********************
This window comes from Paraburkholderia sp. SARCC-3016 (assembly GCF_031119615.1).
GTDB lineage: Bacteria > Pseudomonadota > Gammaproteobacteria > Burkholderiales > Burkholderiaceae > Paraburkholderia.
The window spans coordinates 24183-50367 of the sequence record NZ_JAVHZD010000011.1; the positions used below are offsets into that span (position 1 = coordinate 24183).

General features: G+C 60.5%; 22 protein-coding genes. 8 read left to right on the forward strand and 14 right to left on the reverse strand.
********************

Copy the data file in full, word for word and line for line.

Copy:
This window comes from Paraburkholderia sp. SARCC-3016 (assembly GCF_031119615.1).
GTDB lineage: Bacteria > Pseudomonadota > Gammaproteobacteria > Burkholderiales > Burkholderiaceae > Paraburkholderia.
The window spans coordinates 24183-50367 of the sequence record NZ_JAVHZD010000011.1; the positions used below are offsets into that span (position 1 = coordinate 24183).

General features: G+C 60.5%; 22 protein-coding genes. 8 read left to right on the forward strand and 14 right to left on the reverse strand.